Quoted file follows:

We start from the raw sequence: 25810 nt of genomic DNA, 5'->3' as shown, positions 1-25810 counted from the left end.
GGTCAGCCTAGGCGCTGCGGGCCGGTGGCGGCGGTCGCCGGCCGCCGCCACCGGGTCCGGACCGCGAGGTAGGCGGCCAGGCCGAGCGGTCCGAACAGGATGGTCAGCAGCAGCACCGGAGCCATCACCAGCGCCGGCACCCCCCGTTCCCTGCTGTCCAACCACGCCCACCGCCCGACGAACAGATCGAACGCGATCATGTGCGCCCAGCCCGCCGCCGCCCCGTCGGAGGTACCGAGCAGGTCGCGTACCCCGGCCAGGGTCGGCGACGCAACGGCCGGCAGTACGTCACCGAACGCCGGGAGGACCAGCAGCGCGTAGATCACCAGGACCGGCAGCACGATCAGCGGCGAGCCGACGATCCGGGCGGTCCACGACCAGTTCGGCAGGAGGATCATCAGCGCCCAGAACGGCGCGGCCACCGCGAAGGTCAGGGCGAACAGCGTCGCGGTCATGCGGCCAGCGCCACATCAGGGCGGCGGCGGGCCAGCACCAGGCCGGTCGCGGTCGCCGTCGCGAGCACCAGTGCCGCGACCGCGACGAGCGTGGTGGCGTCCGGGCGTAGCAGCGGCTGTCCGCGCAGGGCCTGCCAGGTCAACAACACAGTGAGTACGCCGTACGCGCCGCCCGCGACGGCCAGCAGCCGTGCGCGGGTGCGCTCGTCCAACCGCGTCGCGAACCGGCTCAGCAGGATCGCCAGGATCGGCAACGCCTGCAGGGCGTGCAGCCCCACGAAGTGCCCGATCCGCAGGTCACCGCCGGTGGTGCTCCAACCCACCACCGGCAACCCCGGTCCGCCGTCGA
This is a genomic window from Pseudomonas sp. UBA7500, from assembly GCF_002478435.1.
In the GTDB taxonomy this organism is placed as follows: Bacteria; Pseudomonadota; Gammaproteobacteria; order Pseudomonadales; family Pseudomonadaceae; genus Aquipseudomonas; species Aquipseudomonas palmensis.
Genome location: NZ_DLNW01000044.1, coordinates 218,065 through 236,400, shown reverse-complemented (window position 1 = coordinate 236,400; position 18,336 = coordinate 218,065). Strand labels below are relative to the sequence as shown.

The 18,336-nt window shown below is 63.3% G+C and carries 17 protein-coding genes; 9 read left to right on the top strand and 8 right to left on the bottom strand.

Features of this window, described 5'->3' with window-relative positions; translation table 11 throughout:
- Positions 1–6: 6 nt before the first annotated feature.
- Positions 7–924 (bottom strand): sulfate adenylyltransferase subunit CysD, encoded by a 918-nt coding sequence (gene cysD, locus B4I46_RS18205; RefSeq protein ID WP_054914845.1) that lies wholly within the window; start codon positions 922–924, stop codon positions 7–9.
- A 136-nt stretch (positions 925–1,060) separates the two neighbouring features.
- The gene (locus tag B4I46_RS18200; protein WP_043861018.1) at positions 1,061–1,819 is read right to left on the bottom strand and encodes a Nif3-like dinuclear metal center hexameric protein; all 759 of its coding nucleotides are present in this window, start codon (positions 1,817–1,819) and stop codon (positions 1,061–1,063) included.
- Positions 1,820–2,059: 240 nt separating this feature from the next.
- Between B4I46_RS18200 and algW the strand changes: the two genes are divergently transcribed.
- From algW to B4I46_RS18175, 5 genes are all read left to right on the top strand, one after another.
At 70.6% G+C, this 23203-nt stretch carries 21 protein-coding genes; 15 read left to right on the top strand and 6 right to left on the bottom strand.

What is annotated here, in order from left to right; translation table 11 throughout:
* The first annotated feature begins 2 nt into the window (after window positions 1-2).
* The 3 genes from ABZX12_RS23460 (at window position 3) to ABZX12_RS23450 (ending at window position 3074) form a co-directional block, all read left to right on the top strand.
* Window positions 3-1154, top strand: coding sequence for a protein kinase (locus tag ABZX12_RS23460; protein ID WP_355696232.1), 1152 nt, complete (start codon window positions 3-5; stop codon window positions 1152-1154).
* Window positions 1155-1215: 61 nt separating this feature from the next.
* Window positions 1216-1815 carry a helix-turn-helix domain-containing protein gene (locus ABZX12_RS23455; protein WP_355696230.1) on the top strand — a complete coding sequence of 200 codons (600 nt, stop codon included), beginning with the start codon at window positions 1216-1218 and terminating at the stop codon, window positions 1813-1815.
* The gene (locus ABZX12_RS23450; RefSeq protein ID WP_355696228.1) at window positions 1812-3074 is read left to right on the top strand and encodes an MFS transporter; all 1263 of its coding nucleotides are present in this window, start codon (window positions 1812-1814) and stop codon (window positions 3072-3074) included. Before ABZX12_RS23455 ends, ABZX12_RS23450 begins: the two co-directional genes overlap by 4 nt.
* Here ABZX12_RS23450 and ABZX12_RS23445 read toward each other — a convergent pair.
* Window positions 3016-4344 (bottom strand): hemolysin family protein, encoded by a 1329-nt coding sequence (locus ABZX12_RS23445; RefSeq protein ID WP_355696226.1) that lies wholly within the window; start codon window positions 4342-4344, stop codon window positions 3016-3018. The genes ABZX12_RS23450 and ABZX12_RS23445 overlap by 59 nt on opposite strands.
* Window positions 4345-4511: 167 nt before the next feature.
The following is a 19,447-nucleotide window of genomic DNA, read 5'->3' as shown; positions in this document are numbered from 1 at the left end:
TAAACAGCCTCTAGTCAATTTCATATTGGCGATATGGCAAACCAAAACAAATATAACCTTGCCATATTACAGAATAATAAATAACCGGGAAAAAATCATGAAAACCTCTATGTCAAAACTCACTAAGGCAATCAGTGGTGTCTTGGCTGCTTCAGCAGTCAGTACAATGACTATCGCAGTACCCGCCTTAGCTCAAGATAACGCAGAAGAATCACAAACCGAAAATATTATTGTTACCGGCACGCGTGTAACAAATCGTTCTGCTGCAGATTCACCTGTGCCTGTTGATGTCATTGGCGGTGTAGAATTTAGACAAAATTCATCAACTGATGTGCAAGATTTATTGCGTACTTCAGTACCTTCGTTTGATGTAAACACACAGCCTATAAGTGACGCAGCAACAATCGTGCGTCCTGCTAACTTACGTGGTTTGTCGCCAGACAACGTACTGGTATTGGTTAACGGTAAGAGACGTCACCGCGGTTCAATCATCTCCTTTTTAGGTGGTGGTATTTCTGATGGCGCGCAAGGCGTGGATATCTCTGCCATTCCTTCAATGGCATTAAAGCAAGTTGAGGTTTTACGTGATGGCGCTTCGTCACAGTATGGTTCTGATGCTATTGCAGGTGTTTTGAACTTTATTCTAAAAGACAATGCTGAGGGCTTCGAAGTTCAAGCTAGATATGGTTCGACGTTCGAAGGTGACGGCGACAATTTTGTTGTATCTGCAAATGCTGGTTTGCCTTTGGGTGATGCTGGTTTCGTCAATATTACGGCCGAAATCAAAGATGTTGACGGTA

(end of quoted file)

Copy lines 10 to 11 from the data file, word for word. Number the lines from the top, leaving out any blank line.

- A 136-nt stretch (positions 925–1,060) separates the two neighbouring features.
- The gene (locus tag B4I46_RS18200; protein WP_043861018.1) at positions 1,061–1,819 is read right to left on the bottom strand and encodes a Nif3-like dinuclear metal center hexameric protein; all 759 of its coding nucleotides are present in this window, start codon (positions 1,817–1,819) and stop codon (positions 1,061–1,063) included.